Journalist Ken Foxe, former Minister for Justice Frances Fitzgerald and PR advisor Terry Prone, of the Communications Clinic
Journalist, lecturer, founder of investigative news site Noteworthy and Right To Know Ken Foxe has given his latest update on his attempts to obtain correspondence between the former Minister for Justice and current MEP candidate Frances Fitzgerald and PR advisor with the Communications Clinic Terry Prone between May 8, 2014 and March 11, 2017.
Mr Foxe was originally told by the Department of Justice that no such records existed – even though it was already on public record that Ms Fitzgerald paid the Communications Clinic, via a special secretarial allowance, more than €11,000 between the date she became minister [May 8, 2014] and the end of 2016.
The claim also contradicted evidence put before the Disclosures Tribunal last year of written/email communications between Ms Prone and Ms Fitzgerald during the relevant time of Mr Foxe’s request.
Mr Foxe appealed the decision of the Department of Justice and the Office of the Information Commissioner went on to discover 68 such records of correspondence between May 8, 2014 and March 11, 2017.
Separately, Mr Foxe has also had a frustrating time securing correspondence between Ms Prone and the former Garda Commissioner Nóirín O’Sullivan – whom Ms Prone was also advising between 2014 and 2017.
The Disclosures Tribunal saw how statements or draft speeches were written with the help of Ms Prone by Ms O’Sullivan for Ms Fitzgerald concerning issues about Ms O’Sullivan.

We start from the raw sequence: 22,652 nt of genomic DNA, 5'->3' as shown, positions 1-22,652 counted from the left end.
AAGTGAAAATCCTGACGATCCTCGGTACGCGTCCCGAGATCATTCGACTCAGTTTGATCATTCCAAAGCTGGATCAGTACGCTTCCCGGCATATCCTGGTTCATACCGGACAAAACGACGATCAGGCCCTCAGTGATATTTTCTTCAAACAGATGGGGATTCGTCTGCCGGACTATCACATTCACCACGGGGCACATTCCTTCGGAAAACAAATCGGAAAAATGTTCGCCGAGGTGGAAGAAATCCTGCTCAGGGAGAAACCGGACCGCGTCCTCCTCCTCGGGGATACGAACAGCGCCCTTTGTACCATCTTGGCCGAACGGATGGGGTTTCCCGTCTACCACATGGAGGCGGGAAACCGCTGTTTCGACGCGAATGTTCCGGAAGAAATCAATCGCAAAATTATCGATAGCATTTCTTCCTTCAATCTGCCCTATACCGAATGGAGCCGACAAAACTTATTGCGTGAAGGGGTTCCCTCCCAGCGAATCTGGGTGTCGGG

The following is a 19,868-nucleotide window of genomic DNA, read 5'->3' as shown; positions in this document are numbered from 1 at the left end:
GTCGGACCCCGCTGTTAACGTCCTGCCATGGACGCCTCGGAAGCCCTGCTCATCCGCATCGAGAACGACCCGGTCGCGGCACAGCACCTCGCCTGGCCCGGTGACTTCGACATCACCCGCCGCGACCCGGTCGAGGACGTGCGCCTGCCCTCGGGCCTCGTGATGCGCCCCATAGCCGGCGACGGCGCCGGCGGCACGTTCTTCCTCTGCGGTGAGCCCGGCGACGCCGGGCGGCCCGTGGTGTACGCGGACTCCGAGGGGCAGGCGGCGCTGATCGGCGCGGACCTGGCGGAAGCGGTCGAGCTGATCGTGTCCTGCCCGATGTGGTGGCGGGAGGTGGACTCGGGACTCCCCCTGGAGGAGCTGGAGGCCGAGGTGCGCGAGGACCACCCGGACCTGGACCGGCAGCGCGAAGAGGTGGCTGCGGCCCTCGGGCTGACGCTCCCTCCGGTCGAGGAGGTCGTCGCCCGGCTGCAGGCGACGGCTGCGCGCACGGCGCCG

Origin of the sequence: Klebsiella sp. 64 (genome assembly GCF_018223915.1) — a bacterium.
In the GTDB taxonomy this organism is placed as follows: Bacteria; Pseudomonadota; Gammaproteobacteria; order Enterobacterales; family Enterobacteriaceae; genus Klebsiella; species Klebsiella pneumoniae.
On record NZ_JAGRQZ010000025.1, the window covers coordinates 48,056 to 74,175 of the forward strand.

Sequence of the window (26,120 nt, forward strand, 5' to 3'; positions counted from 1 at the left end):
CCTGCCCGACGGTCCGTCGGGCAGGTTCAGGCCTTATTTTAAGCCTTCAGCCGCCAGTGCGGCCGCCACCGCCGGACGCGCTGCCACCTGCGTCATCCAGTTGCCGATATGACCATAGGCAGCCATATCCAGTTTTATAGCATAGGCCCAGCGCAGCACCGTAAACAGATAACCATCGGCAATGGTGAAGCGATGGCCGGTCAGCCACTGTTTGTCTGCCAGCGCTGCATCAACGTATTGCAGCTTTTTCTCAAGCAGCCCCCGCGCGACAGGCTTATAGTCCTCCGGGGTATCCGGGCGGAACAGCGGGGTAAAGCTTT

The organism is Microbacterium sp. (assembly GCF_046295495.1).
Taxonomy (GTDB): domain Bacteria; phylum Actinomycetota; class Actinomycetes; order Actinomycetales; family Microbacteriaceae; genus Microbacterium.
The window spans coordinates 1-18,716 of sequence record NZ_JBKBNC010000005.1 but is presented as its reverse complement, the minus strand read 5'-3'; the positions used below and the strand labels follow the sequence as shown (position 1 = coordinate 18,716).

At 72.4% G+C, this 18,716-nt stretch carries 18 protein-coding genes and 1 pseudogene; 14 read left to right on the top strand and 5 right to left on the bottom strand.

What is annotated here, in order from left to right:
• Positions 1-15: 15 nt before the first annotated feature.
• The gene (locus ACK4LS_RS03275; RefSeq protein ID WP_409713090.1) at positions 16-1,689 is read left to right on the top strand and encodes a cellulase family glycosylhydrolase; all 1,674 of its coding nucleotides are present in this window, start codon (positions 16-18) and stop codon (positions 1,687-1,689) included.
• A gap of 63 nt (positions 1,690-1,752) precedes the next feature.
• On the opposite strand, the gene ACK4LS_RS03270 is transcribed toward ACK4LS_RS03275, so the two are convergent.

Mr Justice Peter Charleton described this sequence of events worthy of Myles na Gopaleen’s satire.
In his latest update, Mr Foxe explains that the Information Commissioner Peter Tyndall has since told him that the department has told him it has checked mobile devices for phone messages or emails which may have fallen within his FOI request and that the only individuals who may have had such contact with Ms Prone or the Communications Clinic via said phones was Ms Fitzgerald and a “named special adviser”.
Mr Tyndall told Mr Foxe:
“The department stated that its ICT division confirmed that the special adviser’s phone was reset, wiped of data and recirculated to another person in 2017.”
Mr Foxe was also told this is “standard practice when a staff member who has use of an ‘official’ phone leaves the department”.
And he was further informed:
“The department said that a phone that had been used at that time by the former minister was returned to her for checking and that she subsequently advised that no additional records covered by the request were identified on that device.”
Finally, Mr Tyndall told Mr Foxe that he has accepted the department’s account of how it went about securing any records and “its position that no further records were found”.
“I have no reason to dispute the assurances of those involved that they do not hold further records. I accept that the original searches in response to the applicant’s [Mr Foxe] request of 11 March 2017 did not, for reasons explained by the Department, find records that subsequently came to light in its further searches. However, this, of itself, does not entitle me to find that all reasonable steps have not been taken to ascertain the whereabouts of records falling within the scope of the request.”
Mr Foxe writes about his latest update in more detail below…
As reported in last weekend’s Sunday Times...
A job advertisement for the role of “Head of Transparency” at the Department of Justice on publicjobs.ie.